The second type of trust which qualifies as a designated beneficiary is an “accumulation trust.” In that case, all current and potential trust beneficiaries are considered for life expectancy purposes. The oldest beneficiary’s life expectancy is then used for the distribution period. As such, the trust agreement must prohibit trust distributions to a beneficiary who is older than the person whose life expectancy is used to calculate the RMD.

If the trusts provide the typical heirs-at-law contingent beneficiary clause, or to a charity, the trust will not be a designated beneficiary. It is important to note that only individuals may be beneficiaries. An estate, a charity or other institution cannot be named. The beneficiaries of the trust must be identifiable. If the remainder beneficiaries cannot involve a class capable of expansion or contraction, then the member with the shortest life expectancy will be used.

Where a trust does not have a designated beneficiary, then the qualified retirement account is treated as having no beneficiary for determining the life expectancy over which to pay the RMDs, and distributions will be distributed over a much shorter period of time, in one of two ways.

First, if the owner died before her RBD, then RMDs are calculated based on the "five year rule" – the account is to be paid out by Dec. 31 of the year containing the fifth anniversary of the owner's death. Second, if the owner died after her RBD, then RMDs are calculated based on the owner’s theoretical remaining life expectancy.

In sum, naming trusts (rather than individuals) as beneficiaries of retirement plans is often desirable for a variety of reasons. But, in cases where account owners want to maximize the income distribution period, after their deaths, an appropriate trust form must be utilized.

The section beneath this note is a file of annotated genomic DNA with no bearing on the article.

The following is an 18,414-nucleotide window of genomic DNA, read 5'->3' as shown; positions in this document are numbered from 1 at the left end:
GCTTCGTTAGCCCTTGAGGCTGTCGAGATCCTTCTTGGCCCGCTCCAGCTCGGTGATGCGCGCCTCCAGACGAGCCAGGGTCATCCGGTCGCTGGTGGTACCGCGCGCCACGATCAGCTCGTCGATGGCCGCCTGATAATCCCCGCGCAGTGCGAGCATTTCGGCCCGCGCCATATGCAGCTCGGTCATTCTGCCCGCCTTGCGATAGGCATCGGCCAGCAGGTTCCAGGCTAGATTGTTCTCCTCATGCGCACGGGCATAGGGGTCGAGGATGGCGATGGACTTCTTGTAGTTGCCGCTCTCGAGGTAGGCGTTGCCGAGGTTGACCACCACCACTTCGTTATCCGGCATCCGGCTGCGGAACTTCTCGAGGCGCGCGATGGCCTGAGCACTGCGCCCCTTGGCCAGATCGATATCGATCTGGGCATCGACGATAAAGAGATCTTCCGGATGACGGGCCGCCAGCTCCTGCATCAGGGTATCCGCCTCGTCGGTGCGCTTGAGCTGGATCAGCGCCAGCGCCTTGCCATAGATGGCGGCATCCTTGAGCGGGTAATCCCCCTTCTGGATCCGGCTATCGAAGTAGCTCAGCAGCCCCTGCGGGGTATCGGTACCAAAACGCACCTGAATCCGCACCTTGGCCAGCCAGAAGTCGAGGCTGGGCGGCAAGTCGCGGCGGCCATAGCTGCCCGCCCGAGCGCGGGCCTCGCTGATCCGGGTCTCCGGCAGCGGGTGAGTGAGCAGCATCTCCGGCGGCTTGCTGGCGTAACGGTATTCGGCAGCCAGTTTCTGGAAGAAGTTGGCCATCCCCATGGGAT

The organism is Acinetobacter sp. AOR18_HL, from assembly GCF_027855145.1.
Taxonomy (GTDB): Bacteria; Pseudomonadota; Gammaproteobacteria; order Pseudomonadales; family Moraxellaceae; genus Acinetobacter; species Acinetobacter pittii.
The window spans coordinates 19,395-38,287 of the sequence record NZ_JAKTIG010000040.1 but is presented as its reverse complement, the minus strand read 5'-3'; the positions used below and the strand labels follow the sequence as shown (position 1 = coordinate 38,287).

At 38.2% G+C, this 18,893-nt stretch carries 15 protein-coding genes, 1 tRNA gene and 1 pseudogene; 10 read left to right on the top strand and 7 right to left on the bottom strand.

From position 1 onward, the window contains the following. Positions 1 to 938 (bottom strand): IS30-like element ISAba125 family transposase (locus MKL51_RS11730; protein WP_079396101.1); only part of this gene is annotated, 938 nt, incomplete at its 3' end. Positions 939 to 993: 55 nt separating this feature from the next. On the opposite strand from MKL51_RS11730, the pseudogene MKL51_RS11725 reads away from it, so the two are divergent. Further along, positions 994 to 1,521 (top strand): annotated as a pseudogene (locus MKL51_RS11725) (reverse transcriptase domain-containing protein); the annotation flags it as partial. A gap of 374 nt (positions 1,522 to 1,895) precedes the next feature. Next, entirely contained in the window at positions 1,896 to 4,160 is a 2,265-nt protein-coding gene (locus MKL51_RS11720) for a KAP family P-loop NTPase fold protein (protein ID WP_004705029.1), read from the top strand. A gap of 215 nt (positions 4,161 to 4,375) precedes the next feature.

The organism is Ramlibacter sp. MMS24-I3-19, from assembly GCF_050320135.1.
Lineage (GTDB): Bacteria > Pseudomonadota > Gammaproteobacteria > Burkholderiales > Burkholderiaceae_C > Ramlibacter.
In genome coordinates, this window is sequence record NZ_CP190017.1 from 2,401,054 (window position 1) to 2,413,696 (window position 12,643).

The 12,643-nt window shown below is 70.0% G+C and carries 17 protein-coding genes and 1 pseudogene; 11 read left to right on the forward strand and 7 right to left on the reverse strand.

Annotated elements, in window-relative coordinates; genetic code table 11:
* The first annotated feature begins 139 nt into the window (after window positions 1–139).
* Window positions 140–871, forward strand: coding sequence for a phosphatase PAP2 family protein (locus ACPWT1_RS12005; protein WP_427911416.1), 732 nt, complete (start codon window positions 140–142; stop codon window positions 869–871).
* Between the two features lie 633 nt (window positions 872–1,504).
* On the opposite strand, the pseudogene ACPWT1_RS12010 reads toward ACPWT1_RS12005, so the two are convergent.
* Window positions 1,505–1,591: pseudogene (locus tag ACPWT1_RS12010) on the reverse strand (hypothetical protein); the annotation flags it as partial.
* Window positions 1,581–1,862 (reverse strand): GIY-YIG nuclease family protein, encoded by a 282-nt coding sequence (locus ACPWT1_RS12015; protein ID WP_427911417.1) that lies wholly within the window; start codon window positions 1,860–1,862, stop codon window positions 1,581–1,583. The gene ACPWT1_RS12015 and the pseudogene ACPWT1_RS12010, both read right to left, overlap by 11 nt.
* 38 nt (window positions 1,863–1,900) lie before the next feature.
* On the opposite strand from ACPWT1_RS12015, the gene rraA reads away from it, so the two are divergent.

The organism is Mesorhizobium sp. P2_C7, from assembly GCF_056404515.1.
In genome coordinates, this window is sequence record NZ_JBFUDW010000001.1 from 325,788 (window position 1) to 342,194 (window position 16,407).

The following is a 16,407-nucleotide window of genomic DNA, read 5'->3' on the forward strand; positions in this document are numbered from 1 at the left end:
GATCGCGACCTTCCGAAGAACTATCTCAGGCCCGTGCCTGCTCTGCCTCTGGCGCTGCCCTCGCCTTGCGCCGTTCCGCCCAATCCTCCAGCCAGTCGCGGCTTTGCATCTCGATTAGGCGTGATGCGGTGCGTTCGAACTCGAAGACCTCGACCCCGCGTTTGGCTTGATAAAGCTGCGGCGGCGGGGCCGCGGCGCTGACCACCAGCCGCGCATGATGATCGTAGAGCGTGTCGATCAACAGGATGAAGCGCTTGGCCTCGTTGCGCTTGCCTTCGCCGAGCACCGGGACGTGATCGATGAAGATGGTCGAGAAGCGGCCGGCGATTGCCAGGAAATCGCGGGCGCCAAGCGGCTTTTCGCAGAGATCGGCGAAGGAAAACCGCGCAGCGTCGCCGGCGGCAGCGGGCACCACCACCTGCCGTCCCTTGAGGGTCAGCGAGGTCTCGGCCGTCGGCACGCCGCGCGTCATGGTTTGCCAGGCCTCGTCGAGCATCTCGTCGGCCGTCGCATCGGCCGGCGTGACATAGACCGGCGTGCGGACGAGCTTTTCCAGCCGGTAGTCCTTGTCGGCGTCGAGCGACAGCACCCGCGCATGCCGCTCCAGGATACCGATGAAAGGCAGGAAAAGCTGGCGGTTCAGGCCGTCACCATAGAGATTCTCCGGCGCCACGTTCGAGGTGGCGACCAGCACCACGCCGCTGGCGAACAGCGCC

Integrity and trust

At McLane Middleton we establish and maintain long-standing relationships with our clients to help us better achieve their unique goals over time. This approach to building trust requires that our esteemed lawyers and professionals use their broad, in-depth knowledge and work together with integrity to ascertain sound resolutions to legal matters for their clients.

Strength in numbers

McLane Middleton is made up of more than 105 attorneys who represent a broad range of clients throughout the region, delivering customized solutions. As a firm we are recognized as having the highest legal ability rating. The firm is rated Preeminent by Martindale Hubbell and is recognized as one of the nation's leading law firms in Chambers USA. Our attorneys are distinguished leaders in their respective practice areas.

Meet Our People

Commitment and collaboration

McLane Middleton's versatile group of attorneys and paralegals become trusted authorities on each case through collaboration. We work with our clients to learn their individual needs first and foremost and, together, we develop comprehensive solutions to their specific legal matters. This approach helps us exceed our clients' expectations efficiently and effectively, client by client, case by case.

Practice Areas

A history of excellence

McLane Middleton was established in 1919 in New Hampshire, and has five offices across two states. However, deep historical roots don't allow you to become innate. Our firm is organized, technological, and knowledgeable. Our history means we are recognized. But our reputation is built on the highest quality of service and experience in very specific areas of law.

The Firm

Intelligence paired with action

Our team continuously seeks opportunities to enhance their professional development and put key learnings to action. The pursuit of further insight guides us to volunteer service opportunities, speaking engagements, and teaching roles. Our lawyers are sought after thought leaders across their industries, and recipients of leadership awards throughout the region.